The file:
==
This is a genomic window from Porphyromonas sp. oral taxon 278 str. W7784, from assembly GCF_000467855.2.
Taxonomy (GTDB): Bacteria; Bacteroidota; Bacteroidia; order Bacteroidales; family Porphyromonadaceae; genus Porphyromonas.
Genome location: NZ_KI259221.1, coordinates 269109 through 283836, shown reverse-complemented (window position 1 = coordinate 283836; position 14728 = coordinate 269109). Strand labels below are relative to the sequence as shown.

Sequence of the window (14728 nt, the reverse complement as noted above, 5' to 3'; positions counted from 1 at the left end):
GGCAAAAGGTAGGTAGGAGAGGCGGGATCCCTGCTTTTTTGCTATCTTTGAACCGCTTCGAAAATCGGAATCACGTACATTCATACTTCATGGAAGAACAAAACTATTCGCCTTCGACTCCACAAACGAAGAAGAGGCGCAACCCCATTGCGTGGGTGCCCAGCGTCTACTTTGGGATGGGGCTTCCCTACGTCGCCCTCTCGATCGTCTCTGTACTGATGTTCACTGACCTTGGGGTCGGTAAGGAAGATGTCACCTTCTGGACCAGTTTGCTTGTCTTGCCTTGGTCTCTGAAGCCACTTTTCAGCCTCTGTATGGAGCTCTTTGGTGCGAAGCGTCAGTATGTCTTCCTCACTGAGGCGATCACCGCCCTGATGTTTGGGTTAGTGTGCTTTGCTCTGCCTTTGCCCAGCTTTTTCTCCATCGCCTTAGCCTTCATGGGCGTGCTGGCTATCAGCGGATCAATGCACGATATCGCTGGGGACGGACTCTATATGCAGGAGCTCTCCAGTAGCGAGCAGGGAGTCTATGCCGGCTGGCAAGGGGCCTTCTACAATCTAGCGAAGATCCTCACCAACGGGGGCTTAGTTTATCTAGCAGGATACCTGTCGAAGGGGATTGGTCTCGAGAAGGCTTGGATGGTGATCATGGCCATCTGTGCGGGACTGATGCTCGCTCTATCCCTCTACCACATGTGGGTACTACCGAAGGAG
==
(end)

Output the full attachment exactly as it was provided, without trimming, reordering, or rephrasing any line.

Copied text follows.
This is a genomic window from Porphyromonas sp. oral taxon 278 str. W7784, from assembly GCF_000467855.2.
Taxonomy (GTDB): Bacteria; Bacteroidota; Bacteroidia; order Bacteroidales; family Porphyromonadaceae; genus Porphyromonas.
Genome location: NZ_KI259221.1, coordinates 269109 through 283836, shown reverse-complemented (window position 1 = coordinate 283836; position 14728 = coordinate 269109). Strand labels below are relative to the sequence as shown.

Sequence of the window (14728 nt, the reverse complement as noted above, 5' to 3'; positions counted from 1 at the left end):
GGCAAAAGGTAGGTAGGAGAGGCGGGATCCCTGCTTTTTTGCTATCTTTGAACCGCTTCGAAAATCGGAATCACGTACATTCATACTTCATGGAAGAACAAAACTATTCGCCTTCGACTCCACAAACGAAGAAGAGGCGCAACCCCATTGCGTGGGTGCCCAGCGTCTACTTTGGGATGGGGCTTCCCTACGTCGCCCTCTCGATCGTCTCTGTACTGATGTTCACTGACCTTGGGGTCGGTAAGGAAGATGTCACCTTCTGGACCAGTTTGCTTGTCTTGCCTTGGTCTCTGAAGCCACTTTTCAGCCTCTGTATGGAGCTCTTTGGTGCGAAGCGTCAGTATGTCTTCCTCACTGAGGCGATCACCGCCCTGATGTTTGGGTTAGTGTGCTTTGCTCTGCCTTTGCCCAGCTTTTTCTCCATCGCCTTAGCCTTCATGGGCGTGCTGGCTATCAGCGGATCAATGCACGATATCGCTGGGGACGGACTCTATATGCAGGAGCTCTCCAGTAGCGAGCAGGGAGTCTATGCCGGCTGGCAAGGGGCCTTCTACAATCTAGCGAAGATCCTCACCAACGGGGGCTTAGTTTATCTAGCAGGATACCTGTCGAAGGGGATTGGTCTCGAGAAGGCTTGGATGGTGATCATGGCCATCTGTGCGGGACTGATGCTCGCTCTATCCCTCTACCACATGTGGGTACTACCGAAGGAG